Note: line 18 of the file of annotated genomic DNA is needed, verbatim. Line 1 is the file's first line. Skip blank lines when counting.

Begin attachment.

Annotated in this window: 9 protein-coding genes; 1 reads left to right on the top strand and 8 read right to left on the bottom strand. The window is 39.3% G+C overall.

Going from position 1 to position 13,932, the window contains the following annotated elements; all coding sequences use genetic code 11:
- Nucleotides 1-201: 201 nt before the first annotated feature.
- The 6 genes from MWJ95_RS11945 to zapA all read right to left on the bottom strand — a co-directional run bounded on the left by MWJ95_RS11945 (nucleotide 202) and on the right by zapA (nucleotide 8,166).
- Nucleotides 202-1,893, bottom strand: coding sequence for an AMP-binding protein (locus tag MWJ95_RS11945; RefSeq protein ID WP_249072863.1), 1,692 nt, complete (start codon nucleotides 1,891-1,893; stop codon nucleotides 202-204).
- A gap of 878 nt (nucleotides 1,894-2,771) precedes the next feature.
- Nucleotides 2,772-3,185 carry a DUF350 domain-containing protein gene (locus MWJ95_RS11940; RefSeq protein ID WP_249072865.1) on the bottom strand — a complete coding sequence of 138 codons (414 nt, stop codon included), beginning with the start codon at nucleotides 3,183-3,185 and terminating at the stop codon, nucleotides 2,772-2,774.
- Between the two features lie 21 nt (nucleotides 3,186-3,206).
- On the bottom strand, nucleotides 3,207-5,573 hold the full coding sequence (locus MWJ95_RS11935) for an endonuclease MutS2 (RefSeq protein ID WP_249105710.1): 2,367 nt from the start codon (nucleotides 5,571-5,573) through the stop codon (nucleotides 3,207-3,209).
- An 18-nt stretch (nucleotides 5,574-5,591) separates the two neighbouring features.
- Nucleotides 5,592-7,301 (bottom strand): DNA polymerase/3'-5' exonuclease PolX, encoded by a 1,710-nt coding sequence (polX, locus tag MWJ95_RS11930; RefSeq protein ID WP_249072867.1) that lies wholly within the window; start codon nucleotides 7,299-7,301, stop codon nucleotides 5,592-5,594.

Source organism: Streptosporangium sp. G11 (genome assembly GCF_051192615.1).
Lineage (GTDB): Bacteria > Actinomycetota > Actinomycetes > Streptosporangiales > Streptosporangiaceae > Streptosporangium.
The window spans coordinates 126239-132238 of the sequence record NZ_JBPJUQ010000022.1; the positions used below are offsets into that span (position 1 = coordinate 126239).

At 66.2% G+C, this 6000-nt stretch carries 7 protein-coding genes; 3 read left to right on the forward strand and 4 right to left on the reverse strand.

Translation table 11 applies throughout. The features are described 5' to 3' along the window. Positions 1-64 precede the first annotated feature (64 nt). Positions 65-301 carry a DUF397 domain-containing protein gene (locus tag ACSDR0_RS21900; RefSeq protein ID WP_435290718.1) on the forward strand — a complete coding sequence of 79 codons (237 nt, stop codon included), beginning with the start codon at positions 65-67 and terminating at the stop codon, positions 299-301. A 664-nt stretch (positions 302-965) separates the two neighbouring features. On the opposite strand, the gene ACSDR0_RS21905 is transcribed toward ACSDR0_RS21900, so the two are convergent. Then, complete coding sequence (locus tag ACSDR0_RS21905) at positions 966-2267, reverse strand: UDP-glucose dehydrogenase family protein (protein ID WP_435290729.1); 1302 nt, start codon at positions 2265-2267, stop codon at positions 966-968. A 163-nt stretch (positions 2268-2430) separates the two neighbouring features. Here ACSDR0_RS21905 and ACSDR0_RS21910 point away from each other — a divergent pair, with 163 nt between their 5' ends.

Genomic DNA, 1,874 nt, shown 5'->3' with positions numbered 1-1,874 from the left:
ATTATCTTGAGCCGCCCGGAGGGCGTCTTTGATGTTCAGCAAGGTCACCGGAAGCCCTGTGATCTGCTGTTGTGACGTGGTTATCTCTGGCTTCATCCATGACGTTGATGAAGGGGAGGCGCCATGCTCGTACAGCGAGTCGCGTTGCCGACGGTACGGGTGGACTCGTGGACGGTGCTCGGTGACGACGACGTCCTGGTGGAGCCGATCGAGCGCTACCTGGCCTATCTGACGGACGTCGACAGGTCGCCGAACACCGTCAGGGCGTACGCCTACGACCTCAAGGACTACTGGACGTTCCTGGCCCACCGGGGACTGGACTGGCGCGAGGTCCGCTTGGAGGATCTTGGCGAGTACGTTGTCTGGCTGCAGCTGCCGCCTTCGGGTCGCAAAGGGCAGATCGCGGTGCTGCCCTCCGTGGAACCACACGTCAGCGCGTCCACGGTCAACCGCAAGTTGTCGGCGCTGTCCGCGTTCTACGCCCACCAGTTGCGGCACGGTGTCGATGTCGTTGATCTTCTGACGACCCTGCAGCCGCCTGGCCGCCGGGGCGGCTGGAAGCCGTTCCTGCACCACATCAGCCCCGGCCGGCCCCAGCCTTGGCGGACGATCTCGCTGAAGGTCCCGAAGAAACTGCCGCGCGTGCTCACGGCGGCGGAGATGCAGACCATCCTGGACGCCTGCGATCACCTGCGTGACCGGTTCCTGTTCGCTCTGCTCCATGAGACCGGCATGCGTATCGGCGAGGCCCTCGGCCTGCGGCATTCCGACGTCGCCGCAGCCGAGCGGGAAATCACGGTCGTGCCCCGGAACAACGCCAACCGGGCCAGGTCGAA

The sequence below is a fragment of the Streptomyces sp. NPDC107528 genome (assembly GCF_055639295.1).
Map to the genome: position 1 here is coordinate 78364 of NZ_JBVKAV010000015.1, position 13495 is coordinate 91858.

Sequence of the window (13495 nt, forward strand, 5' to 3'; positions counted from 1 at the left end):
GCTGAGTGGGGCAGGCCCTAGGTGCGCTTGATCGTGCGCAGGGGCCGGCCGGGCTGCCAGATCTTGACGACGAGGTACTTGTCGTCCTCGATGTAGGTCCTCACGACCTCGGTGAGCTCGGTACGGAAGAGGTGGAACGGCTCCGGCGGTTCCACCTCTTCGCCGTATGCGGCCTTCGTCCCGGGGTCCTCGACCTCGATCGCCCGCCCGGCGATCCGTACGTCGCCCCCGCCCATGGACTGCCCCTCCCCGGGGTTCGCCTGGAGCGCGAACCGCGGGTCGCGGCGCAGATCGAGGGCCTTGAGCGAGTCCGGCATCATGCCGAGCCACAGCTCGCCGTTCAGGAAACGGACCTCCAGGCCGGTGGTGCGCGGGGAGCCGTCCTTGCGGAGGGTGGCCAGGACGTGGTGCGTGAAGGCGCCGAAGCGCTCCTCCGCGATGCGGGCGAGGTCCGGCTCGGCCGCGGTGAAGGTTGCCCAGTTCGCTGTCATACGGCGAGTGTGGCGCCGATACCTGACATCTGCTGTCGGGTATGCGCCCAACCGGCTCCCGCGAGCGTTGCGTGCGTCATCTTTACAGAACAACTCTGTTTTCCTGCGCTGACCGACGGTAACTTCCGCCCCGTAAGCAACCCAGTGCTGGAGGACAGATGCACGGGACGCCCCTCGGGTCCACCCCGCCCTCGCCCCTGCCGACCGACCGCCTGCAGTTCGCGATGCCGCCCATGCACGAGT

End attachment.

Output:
ATTATCTTGAGCCGCCCGGAGGGCGTCTTTGATGTTCAGCAAGGTCACCGGAAGCCCTGTGATCTGCTGTTGTGACGTGGTTATCTCTGGCTTCATCCATGACGTTGATGAAGGGGAGGCGCCATGCTCGTACAGCGAGTCGCGTTGCCGACGGTACGGGTGGACTCGTGGACGGTGCTCGGTGACGACGACGTCCTGGTGGAGCCGATCGAGCGCTACCTGGCCTATCTGACGGACGTCGACAGGTCGCCGAACACCGTCAGGGCGTACGCCTACGACCTCAAGGACTACTGGACGTTCCTGGCCCACCGGGGACTGGACTGGCGCGAGGTCCGCTTGGAGGATCTTGGCGAGTACGTTGTCTGGCTGCAGCTGCCGCCTTCGGGTCGCAAAGGGCAGATCGCGGTGCTGCCCTCCGTGGAACCACACGTCAGCGCGTCCACGGTCAACCGCAAGTTGTCGGCGCTGTCCGCGTTCTACGCCCACCAGTTGCGGCACGGTGTCGATGTCGTTGATCTTCTGACGACCCTGCAGCCGCCTGGCCGCCGGGGCGGCTGGAAGCCGTTCCTGCACCACATCAGCCCCGGCCGGCCCCAGCCTTGGCGGACGATCTCGCTGAAGGTCCCGAAGAAACTGCCGCGCGTGCTCACGGCGGCGGAGATGCAGACCATCCTGGACGCCTGCGATCACCTGCGTGACCGGTTCCTGTTCGCTCTGCTCCATGAGACCGGCATGCGTATCGGCGAGGCCCTCGGCCTGCGGCATTCCGACGTCGCCGCAGCCGAGCGGGAAATCACGGTCGTGCCCCGGAACAACGCCAACCGGGCCAGGTCGAA